I picked up Sarai from Comixology after learning about it through Sonica Ellis’ viral tweet encouraging independent comic book creators to ask local comic book stores to carry their books. Released in 2018, the story’s message the story presents and its creator’s encouragement are no less relevant today.
Sonica Ellis (writer), JC Grande (artist), Jeff Lewis (editor)
From the moment of her introduction, we immediately learn Sarai is not a young girl to be trifled with. Standing up fearlessly to bullies, she physically puts herself between a friend and the older, larger boy harassing him. Putting herself at risk — either of retaliation from the bully, or from getting in trouble with the teacher — is of no concern to this feisty twelve-year-old Nigerian girl, even when the teacher comes to break up the fight.
From there, the story moves to the classroom, but it doesn’t waste any time — the school is attacked by heavily armed members of the extremist organization known as Ken Jou Plek. The name, in Afrikaans, means “know your place,” a phrase is repeated often from here on out. This is also the moment the story goes from one about children to one of innocence brutally stolen.
As mentioned in her Kickstarter, Ellis was inspired to write this story after listening to the CNN news report about 200 Nigerian girls kidnapped by Haram Islamists. Having a daughter herself, the tragedy and trauma the girls must have been going through stuck with Ellis and is captured starkly on the black and white pages of Sarai. Taking on mature and traumatic subjects within the medium of comics make it possible for even a younger audience to learn, understand, and empathize with those who have been affected by such experiences. Like Maus or March before it, Sarai’s black and white imagery both softens the blow of the subject matter while simultaneously amplifying it. Artist JC Grande doesn’t hold back on depicting the physical violence on the page. However, he does not dwell on each moment longer than necessary to make an impact, and the art carefully stops short when it comes to sexual violence, though the implications are clear. Grande’s work captures the emotional weight Sarai bears as the only one willing to stand up against their captors, and as the one who thereby takes the brunt of their attacks while in captivity.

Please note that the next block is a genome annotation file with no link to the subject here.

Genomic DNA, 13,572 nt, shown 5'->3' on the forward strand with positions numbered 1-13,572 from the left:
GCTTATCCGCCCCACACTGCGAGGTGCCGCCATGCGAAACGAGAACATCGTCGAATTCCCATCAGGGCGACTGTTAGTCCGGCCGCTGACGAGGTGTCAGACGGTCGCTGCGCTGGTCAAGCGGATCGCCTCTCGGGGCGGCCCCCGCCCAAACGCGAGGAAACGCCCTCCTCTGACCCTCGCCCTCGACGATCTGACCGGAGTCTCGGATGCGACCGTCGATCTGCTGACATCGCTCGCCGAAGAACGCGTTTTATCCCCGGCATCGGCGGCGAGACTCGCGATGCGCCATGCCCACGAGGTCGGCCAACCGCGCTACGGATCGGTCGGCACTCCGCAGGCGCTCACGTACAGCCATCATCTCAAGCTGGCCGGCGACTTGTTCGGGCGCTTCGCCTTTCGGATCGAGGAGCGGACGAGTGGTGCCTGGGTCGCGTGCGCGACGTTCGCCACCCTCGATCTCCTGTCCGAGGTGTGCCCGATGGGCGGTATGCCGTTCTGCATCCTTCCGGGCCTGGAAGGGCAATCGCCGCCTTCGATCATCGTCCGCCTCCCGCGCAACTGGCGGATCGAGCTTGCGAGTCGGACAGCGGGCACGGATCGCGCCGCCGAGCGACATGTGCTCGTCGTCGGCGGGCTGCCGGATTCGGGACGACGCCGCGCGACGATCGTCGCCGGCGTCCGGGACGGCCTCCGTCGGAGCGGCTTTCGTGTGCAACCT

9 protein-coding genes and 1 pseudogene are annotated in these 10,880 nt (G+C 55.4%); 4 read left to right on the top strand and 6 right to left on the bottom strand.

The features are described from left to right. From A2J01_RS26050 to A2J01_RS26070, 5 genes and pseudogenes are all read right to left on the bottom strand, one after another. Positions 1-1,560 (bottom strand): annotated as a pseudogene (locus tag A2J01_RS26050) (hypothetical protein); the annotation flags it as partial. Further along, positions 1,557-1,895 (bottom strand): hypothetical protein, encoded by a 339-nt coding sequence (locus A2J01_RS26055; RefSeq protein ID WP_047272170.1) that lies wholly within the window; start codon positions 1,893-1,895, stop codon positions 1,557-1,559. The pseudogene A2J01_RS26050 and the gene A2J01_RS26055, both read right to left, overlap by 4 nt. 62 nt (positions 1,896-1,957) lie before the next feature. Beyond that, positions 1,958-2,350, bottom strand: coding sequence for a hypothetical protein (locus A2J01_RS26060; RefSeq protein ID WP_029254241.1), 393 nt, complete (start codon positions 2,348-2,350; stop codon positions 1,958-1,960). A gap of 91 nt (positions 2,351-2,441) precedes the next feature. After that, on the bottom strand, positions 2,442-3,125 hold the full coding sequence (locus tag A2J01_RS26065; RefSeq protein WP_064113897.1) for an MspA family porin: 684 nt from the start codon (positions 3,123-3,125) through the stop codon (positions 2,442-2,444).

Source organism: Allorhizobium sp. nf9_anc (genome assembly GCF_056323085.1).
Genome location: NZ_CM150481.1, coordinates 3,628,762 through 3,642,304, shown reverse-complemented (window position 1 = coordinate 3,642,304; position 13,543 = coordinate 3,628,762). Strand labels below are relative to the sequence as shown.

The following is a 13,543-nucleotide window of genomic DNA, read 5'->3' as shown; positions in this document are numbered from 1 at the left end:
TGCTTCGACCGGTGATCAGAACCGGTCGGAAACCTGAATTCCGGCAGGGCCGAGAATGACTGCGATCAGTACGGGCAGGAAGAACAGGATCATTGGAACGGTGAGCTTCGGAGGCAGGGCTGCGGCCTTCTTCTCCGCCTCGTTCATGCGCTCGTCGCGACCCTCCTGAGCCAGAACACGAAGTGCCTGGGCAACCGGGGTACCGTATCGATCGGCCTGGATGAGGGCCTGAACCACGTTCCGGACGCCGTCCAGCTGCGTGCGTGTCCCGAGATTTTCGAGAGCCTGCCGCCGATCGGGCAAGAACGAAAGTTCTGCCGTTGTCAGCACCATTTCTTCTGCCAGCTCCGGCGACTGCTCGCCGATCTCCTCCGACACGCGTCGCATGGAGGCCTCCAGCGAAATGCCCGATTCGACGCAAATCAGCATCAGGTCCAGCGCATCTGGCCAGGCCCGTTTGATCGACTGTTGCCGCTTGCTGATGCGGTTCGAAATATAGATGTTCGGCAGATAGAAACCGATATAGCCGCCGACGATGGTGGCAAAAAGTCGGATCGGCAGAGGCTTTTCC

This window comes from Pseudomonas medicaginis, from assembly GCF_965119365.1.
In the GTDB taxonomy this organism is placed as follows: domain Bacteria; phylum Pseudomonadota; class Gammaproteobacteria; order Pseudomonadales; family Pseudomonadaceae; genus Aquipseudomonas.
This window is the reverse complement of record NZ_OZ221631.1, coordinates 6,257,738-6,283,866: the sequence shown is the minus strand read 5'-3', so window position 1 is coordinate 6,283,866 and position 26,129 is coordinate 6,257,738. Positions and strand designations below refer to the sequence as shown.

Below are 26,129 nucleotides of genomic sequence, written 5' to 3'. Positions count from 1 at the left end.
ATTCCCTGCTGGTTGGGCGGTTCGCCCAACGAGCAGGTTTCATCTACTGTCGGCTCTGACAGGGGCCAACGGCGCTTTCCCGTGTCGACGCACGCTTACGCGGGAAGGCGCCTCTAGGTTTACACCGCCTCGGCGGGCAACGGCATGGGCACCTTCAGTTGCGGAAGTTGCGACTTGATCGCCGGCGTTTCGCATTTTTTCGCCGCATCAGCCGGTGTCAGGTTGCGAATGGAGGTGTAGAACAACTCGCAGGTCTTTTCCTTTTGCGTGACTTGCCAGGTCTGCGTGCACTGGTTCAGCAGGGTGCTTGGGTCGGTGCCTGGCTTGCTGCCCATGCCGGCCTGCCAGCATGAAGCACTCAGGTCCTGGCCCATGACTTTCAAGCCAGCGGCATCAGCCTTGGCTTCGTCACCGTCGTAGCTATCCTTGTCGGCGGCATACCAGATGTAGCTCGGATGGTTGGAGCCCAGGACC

Sarai prays to God during this ordeal, but it’s a pagan god, Sakarabu, answers her call, granting her great powers by the moonlight that will allow her to take her revenge on those who have harmed her and her friends. And take her revenge she does. This is a superhero origin story in its most basic form, walking the path of many superhero stories that have come before it. But that isn’t a detractor. That Sarai so easily comes into her power and uses it with equal brutality against the extremists is both frightening and heartbreaking, for the simple fact that Sarai is a child. This is a fictional story, but the reality of children being stolen away to face such cruelty and being turned into weapons shapes the intensity that flows through each panel.
Human trafficking is not an easy topic to discuss in any form, but Sarai reminds us that we must discuss it anyway. Every child deserves to read about heroes like them, but it is beyond tragic that a hero like Sarai has been born because such atrocities exist.